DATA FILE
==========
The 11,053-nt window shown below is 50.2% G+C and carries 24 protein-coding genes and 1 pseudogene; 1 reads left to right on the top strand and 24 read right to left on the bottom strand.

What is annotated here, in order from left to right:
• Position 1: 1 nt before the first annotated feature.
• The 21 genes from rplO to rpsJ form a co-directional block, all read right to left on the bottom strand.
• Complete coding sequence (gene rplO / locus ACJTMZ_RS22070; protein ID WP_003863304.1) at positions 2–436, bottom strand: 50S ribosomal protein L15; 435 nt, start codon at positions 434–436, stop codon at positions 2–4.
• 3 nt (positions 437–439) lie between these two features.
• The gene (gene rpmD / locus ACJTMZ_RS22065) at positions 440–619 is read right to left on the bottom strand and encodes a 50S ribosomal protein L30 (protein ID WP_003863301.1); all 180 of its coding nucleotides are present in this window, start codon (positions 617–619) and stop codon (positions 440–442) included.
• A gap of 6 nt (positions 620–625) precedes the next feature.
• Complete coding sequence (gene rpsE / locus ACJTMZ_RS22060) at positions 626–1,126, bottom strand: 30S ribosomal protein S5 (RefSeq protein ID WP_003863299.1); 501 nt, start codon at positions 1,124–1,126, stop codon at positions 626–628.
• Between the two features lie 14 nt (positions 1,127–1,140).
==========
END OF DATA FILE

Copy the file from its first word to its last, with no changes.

The 11,053-nt window shown below is 50.2% G+C and carries 24 protein-coding genes and 1 pseudogene; 1 reads left to right on the top strand and 24 read right to left on the bottom strand.

What is annotated here, in order from left to right:
• Position 1: 1 nt before the first annotated feature.
• The 21 genes from rplO to rpsJ form a co-directional block, all read right to left on the bottom strand.
• Complete coding sequence (gene rplO / locus ACJTMZ_RS22070; protein ID WP_003863304.1) at positions 2–436, bottom strand: 50S ribosomal protein L15; 435 nt, start codon at positions 434–436, stop codon at positions 2–4.
• 3 nt (positions 437–439) lie between these two features.
• The gene (gene rpmD / locus ACJTMZ_RS22065) at positions 440–619 is read right to left on the bottom strand and encodes a 50S ribosomal protein L30 (protein ID WP_003863301.1); all 180 of its coding nucleotides are present in this window, start codon (positions 617–619) and stop codon (positions 440–442) included.
• A gap of 6 nt (positions 620–625) precedes the next feature.
• Complete coding sequence (gene rpsE / locus ACJTMZ_RS22060) at positions 626–1,126, bottom strand: 30S ribosomal protein S5 (RefSeq protein ID WP_003863299.1); 501 nt, start codon at positions 1,124–1,126, stop codon at positions 626–628.
• Between the two features lie 14 nt (positions 1,127–1,140).